Sunday, April 19, 2009

Lightning Place -- Jam Tree Gully (and assorted photographs)

By John

Took a series of high-resolution photographs of some of wildlife on the block. See smaller versions of photos below. The kangaroos are in the reserve beyond our place, and despite the fence, have free access to our place, as does all the wildlife.

The movement of birds, insects, and reptiles, across their territories is unhindered by fences in the area, and it’s our desire for this to be the case with mammals as well.

So, below we have a thornbill looking out from its roosting-place after feeding and territorial movements with other thornbills and also other species of feeding birds around the block.

There are photos of a golden whistler,

mistletoe birds,

grey shrike-thrush, magpies, an eagle,

and white-chinned honey-eaters gathered around a hairline fracture on the twenty-thousand-gallon rainwater tank, gripping the oxidation and lime extrusion to drink, in the hot, dry atmosphere of the place.

Also, an orb weaver spider, bull ants and Papilionidae butterfly.

Yesterday was a stormy day throughout the district. When we arrived back at Jam Tree Gully, Tracy flicked the power on (we keep it off whenever possible and by October, as we’ve noted before, plan to be entirely without electricity other than some solar cells to use only when absolutely necessary), and found that no water was coming out of the taps.

This meant the pump had gone — we are not on mains water supply but rather have a massive concrete rainwater tank plus two air-pumped bores as back-up. I went out to check the pump, and found the housing around the power outlet that drives the electric pump entirely shattered.

A storm was in progress so I couldn’t look closely but we discovered today via Mum and J. (who went out for a visit) that it had been lightning-struck — with a six-inch-long and one-inch-deep scar in the concrete wall of the tank, the electrics burnt out, and concrete shrapnel everywhere.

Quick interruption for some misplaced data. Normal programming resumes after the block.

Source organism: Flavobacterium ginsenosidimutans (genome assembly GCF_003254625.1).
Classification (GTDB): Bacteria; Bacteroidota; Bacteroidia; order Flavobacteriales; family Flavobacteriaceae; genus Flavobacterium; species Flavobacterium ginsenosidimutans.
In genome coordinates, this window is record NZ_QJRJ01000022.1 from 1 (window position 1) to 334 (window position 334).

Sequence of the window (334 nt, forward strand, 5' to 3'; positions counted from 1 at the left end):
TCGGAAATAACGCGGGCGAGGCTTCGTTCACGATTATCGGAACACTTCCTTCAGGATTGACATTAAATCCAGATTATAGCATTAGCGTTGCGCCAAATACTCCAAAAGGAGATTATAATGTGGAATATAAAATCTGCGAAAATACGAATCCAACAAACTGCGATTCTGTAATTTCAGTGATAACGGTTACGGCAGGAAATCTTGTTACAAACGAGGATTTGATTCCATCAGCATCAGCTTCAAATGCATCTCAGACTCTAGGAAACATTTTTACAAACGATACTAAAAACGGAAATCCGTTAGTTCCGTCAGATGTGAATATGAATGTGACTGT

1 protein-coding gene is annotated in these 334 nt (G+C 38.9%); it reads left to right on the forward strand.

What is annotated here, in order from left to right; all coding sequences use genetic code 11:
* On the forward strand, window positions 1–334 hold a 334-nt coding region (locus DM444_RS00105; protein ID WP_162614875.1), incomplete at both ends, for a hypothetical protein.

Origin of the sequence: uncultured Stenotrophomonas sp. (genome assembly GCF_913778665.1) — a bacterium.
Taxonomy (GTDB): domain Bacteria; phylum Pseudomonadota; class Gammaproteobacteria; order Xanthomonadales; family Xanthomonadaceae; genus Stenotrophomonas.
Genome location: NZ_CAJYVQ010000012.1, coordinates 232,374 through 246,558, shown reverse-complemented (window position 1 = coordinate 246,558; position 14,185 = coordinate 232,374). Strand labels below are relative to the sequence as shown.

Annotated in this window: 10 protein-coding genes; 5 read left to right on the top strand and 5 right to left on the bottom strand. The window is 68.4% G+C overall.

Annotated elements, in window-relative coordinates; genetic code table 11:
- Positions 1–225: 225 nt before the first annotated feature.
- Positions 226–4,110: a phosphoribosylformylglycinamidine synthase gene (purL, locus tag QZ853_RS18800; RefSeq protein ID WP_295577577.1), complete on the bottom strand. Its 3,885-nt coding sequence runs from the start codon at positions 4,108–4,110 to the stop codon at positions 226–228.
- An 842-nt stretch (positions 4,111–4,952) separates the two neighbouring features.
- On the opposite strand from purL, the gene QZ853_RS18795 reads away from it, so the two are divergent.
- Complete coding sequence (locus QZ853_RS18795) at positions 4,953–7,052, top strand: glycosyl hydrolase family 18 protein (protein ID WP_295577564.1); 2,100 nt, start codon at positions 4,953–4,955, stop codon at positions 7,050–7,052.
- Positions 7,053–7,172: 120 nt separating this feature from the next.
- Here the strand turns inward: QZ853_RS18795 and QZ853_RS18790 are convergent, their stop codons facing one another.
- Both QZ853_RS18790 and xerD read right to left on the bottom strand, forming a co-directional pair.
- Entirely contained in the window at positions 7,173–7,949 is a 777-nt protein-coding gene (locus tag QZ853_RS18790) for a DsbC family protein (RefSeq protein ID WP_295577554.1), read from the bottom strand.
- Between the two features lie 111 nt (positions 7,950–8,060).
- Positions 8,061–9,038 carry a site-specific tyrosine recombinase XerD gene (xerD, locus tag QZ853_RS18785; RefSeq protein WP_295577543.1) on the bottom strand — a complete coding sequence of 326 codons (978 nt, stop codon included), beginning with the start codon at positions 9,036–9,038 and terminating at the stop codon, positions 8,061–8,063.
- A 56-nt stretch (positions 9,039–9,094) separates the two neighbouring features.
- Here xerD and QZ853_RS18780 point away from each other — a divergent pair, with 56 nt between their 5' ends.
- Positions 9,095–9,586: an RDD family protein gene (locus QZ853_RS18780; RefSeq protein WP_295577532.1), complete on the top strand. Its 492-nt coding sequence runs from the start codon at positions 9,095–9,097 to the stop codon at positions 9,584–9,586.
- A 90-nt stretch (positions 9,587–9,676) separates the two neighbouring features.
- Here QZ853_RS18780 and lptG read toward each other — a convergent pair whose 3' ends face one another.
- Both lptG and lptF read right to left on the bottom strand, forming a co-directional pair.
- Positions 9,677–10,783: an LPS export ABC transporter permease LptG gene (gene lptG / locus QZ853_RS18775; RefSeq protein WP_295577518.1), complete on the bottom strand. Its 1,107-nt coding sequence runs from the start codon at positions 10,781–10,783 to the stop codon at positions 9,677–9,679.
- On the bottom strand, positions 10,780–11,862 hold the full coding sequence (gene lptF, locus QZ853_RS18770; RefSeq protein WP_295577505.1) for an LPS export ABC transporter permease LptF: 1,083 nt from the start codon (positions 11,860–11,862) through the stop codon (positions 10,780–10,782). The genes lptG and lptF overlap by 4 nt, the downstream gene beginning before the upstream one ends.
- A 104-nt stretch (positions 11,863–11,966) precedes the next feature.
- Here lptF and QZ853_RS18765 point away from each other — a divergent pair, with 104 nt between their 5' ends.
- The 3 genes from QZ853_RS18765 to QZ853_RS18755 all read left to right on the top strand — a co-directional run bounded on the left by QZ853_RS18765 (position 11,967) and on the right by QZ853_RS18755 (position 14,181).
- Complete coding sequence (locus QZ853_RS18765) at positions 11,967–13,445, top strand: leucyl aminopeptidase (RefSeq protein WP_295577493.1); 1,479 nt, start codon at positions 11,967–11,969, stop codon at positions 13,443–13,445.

The lightning strike had followed one of the oxidised hairline cracks through the thick concrete (reinforced with steel mesh inside) — a thin line of moisture that completed the circuit so to speak, allowed the arc across the gap, to discharge.

I’d been working out in the storm, and given I’ve been struck by lightning in the past, and been in planes and houses struck by lightning on more than a few occasions, as J. said, another chapter has been added to my memoir of ‘lightning and me: a relationship’!

A few weeks ago, I wrote a poem about being on the top of the hill (which is really the north-easternmost edge of the Darling Range, looking out into the wheatbelt), and watching a storm brewing, so powerful that it looked like a storm within a storm. That poem will appear in a special issue of TriQuarterly edited by Ed Hirsch and due out next year, I think. It is certainly a poem that is central to my gradually-taking-shape Jam Tree Gully/Walden manuscript of poems.

Speaking of which, on the WW Norton Poems Out Loud website, a related piece of mine entitled ‘Visitors’ has just appeared. It looks at the relationship between what I am doing and Thoreau’s Walden, and includes another poem from the manuscript.

No doubt I will have more to say down the track on the lightning incident. It will obsess me. One thing that has come out of it, or, rather, something Tracy and I had been thinking of doing anyway, that is now confirmed, is to place another water-tank further up the hill on the block so as to entirely gravity-feed the house. When we are off-grid, a water pump won’t work anyway (though we will retain it with a solar cell for back-up); anything that relies on gravity is altogether more reliable and more sensible. The hill is very steep, and the storm forces that gather overhead concentrate on this high-point of stone and trees, so why not make use of it?

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